Jeffrey Lewis and Los Bolts - Manhattan (Cover Artwork)
Staff Pick

Jeffrey Lewis and Los Bolts

Manhattan (2015)

Rough trade

For me, Jeffrey Lewis has always been an artist on the cusp of something truly brilliant. He's managed to occupy the space between Ramshackle Glory's tales of personal desperation and the poetry found on a Mountain Goats album. While all of his material has had a few gems on it, the number of slower songs where the music and his vocals can't keep me engaged for the duration of his longer songs have always been the reason I find myself disengaging from his albums. The exception to this, was 12 Crass Songs but being an album of wildly reworked covers, it can't be compared to his other work with any amount of fairness. Enter his newest album, Manhattan, with his newly rechristened band, despite featuring several familiar names, Los Bolts. An album where many of the major issues I had with previous efforts have been largely corrected.

Opening with, “Scowling Crackhead Ian,” we find Lewis reminiscing about someone who grew up in the same neighborhood as him over a catchy, though not overly busy, piece of music. Lewis's greatest successes as a lyricist are brought to the forefront in this song. That strength, is of course, his attention to detail as he recounts his encounters with this near anti-hero of the neighborhood. By the end of the song which touches on their youth together, landmarks that were present throughout their lives, and even their mothers we're left with a character sketch of someone we all know and can relate too. Which ultimately makes this song an outstanding success, while none of us no the proverbial Crackhead Ian, we all know a Crackhead Ian … someone who bounced in and out of our lives sometimes for better and sometimes for worse. But, someone we were never sad to see go and nor found ourselves proactively inviting back into our lives.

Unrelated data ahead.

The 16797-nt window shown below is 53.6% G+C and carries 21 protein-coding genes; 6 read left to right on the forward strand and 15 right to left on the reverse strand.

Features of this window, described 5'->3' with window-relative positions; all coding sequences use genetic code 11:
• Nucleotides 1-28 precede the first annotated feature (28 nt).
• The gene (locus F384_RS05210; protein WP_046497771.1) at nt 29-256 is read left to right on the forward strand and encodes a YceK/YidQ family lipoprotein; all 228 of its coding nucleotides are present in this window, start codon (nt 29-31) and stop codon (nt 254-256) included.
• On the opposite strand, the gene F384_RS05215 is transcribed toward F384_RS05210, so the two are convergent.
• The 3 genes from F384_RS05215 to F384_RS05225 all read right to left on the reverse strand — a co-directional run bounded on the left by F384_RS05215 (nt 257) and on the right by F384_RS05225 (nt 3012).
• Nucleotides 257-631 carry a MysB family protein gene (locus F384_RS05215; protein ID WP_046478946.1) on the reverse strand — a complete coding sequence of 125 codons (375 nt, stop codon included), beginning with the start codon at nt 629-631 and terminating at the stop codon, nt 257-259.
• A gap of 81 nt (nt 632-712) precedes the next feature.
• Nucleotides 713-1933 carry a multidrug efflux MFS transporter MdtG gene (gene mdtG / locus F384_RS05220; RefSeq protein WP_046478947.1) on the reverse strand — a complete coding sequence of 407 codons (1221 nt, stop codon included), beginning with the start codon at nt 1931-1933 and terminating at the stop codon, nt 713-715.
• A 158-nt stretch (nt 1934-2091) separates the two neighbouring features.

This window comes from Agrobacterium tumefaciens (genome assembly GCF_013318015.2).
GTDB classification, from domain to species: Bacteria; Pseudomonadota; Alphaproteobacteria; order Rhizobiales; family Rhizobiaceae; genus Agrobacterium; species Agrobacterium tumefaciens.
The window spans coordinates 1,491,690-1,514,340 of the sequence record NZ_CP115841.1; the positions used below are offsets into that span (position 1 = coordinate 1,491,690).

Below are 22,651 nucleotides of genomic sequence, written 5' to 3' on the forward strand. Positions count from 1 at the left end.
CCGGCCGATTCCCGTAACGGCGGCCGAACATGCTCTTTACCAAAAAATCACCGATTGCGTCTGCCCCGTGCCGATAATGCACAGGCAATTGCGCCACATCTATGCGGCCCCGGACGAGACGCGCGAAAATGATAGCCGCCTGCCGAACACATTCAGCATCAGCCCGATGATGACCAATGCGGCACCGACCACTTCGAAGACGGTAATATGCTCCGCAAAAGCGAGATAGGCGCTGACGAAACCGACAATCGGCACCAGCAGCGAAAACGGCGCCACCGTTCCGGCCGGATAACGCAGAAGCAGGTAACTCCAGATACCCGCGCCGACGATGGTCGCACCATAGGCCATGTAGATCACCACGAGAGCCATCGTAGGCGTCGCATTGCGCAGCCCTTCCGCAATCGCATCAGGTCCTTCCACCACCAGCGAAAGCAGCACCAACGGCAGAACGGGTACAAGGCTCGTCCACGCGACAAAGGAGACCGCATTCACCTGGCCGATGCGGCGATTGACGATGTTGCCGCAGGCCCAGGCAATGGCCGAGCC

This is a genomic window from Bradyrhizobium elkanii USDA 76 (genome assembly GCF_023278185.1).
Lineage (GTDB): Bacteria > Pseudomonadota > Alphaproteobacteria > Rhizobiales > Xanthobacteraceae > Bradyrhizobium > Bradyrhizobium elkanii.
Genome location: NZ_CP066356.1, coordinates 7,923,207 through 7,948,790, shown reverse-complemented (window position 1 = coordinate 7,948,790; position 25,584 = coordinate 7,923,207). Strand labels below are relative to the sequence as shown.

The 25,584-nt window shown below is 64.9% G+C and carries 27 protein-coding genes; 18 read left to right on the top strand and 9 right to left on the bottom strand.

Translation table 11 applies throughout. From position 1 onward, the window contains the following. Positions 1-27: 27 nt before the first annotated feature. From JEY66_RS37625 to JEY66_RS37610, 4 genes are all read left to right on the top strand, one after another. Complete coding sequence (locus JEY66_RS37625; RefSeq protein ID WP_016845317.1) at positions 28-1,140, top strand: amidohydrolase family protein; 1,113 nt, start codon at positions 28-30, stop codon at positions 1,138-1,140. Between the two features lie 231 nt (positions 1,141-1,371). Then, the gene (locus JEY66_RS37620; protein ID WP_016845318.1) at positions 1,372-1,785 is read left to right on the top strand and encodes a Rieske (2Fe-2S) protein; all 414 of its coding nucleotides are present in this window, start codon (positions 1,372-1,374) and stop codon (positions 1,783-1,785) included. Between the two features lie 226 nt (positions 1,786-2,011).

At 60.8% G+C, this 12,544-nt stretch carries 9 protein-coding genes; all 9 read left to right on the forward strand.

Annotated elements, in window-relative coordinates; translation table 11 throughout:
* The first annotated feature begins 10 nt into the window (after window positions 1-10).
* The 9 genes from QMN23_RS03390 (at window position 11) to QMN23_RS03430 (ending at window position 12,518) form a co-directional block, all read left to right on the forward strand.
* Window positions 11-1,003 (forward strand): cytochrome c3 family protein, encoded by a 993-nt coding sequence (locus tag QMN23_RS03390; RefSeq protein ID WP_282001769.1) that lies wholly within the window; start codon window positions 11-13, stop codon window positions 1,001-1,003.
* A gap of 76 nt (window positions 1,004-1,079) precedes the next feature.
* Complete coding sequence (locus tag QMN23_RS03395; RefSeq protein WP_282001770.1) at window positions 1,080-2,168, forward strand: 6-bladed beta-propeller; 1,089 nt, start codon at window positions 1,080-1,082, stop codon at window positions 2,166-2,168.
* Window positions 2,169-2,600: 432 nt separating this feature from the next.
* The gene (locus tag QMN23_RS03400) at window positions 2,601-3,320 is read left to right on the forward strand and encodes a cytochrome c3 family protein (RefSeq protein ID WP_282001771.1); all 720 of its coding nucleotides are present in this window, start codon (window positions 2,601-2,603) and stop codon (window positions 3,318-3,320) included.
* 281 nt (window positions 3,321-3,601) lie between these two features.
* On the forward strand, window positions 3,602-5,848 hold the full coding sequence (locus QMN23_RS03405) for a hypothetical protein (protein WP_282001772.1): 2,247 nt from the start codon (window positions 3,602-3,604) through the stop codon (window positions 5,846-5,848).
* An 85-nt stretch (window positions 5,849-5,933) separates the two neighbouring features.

Two of the next three songs, “Thunderstorm” and “Back To Manhattan,” fall into the previously mentioned trap Lewis had previously found himself in all to often in an album, overly long songs that are hard to get through. Not because they're lyrically boring. I would even rank “Back To Manhattan” as one of the better lyrical performances on the album, but because the music and Lewis's vocal delivery lead to songs do little to pull the listener in and engage them for the five minute plus lengths of each song. Fortunately, the songs are separated by “Sad Screaming Old Man” wherein we find meditations on a crazy man living across the hall of Lewis's apartment complex and lyrics about whether or not he's staring down his own future even as he sings about how he finds the man to be a confusing and, at times, frightening part of the micro community his apartment building exists in.

The album finds Lewis touching on everything from falling into a funk when your significant other goes out of town, “Outta Town,” the pitfalls of the music, “Support Tours,” and the lifestyle changes that can occur when one chooses to “Have A Baby.” While album closer, “The Pigeon,” doesn't offer up much in the way of Lewis's typical song style it doesn't present a very New York retelling of the Edgar Allen Poe classic “The Raven.”

This album is where Lewis's songwriting abilities and instincts have nearly caught up with what have always been superior story telling skills. While he's yet find the perfect mix of the two, like John Darnielle, and he'll never attack the system or himself with the same ferocity as Pat the Bunny does. This is the album where Jeffrey Lewis has finally arrived as songwriter. Manhattan is the culmination of fourteen years and eight albums, and while there have been a few missteps along the way and a number of side projects and collaborations, Jeffrey Lewis has finally written an album that people will look back on in twenty years and say this was the first album in what will hopefully be seen as his classic period.